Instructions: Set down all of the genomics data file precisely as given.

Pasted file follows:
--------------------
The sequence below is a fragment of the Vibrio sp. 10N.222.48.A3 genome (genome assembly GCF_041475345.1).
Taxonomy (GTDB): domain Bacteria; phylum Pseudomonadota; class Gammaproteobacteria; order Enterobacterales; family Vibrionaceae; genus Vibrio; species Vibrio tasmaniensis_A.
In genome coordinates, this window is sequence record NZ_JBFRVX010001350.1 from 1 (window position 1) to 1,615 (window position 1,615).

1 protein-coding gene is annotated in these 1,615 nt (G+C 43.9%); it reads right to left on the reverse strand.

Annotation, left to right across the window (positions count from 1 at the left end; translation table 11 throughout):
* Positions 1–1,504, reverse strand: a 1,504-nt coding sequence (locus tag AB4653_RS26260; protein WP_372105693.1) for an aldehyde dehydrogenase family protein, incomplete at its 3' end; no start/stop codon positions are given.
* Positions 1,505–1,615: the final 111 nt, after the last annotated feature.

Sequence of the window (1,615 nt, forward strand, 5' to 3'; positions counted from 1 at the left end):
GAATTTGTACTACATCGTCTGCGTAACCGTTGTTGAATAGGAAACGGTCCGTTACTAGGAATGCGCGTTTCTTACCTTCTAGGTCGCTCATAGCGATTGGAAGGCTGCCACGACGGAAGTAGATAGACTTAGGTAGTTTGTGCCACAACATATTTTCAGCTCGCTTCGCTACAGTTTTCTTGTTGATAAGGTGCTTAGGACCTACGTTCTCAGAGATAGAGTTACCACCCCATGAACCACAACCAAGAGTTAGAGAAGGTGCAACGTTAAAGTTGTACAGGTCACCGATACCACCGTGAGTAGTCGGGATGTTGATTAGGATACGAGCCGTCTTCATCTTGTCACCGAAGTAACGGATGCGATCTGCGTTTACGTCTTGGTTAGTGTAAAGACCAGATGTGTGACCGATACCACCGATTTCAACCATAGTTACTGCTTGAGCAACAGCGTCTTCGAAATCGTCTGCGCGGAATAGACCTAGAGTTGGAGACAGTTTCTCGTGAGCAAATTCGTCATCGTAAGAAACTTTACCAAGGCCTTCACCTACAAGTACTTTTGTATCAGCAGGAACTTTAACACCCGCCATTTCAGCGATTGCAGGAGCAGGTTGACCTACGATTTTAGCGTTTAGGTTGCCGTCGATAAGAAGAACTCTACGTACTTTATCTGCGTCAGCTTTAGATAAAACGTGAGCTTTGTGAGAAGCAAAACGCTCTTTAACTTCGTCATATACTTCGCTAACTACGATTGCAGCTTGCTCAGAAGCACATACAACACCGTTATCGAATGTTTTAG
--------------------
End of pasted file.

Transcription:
The sequence below is a fragment of the Vibrio sp. 10N.222.48.A3 genome (genome assembly GCF_041475345.1).
Taxonomy (GTDB): domain Bacteria; phylum Pseudomonadota; class Gammaproteobacteria; order Enterobacterales; family Vibrionaceae; genus Vibrio; species Vibrio tasmaniensis_A.
In genome coordinates, this window is sequence record NZ_JBFRVX010001350.1 from 1 (window position 1) to 1,615 (window position 1,615).

1 protein-coding gene is annotated in these 1,615 nt (G+C 43.9%); it reads right to left on the reverse strand.

Annotation, left to right across the window (positions count from 1 at the left end; translation table 11 throughout):
* Positions 1–1,504, reverse strand: a 1,504-nt coding sequence (locus tag AB4653_RS26260; protein WP_372105693.1) for an aldehyde dehydrogenase family protein, incomplete at its 3' end; no start/stop codon positions are given.
* Positions 1,505–1,615: the final 111 nt, after the last annotated feature.

Sequence of the window (1,615 nt, forward strand, 5' to 3'; positions counted from 1 at the left end):
GAATTTGTACTACATCGTCTGCGTAACCGTTGTTGAATAGGAAACGGTCCGTTACTAGGAATGCGCGTTTCTTACCTTCTAGGTCGCTCATAGCGATTGGAAGGCTGCCACGACGGAAGTAGATAGACTTAGGTAGTTTGTGCCACAACATATTTTCAGCTCGCTTCGCTACAGTTTTCTTGTTGATAAGGTGCTTAGGACCTACGTTCTCAGAGATAGAGTTACCACCCCATGAACCACAACCAAGAGTTAGAGAAGGTGCAACGTTAAAGTTGTACAGGTCACCGATACCACCGTGAGTAGTCGGGATGTTGATTAGGATACGAGCCGTCTTCATCTTGTCACCGAAGTAACGGATGCGATCTGCGTTTACGTCTTGGTTAGTGTAAAGACCAGATGTGTGACCGATACCACCGATTTCAACCATAGTTACTGCTTGAGCAACAGCGTCTTCGAAATCGTCTGCGCGGAATAGACCTAGAGTTGGAGACAGTTTCTCGTGAGCAAATTCGTCATCGTAAGAAACTTTACCAAGGCCTTCACCTACAAGTACTTTTGTATCAGCAGGAACTTTAACACCCGCCATTTCAGCGATTGCAGGAGCAGGTTGACCTACGATTTTAGCGTTTAGGTTGCCGTCGATAAGAAGAACTCTACGTACTTTATCTGCGTCAGCTTTAGATAAAACGTGAGCTTTGTGAGAAGCAAAACGCTCTTTAACTTCGTCATATACTTCGCTAACTACGATTGCAGCTTGCTCAGAAGCACATACAACACCGTTATCGAATGTTTTAG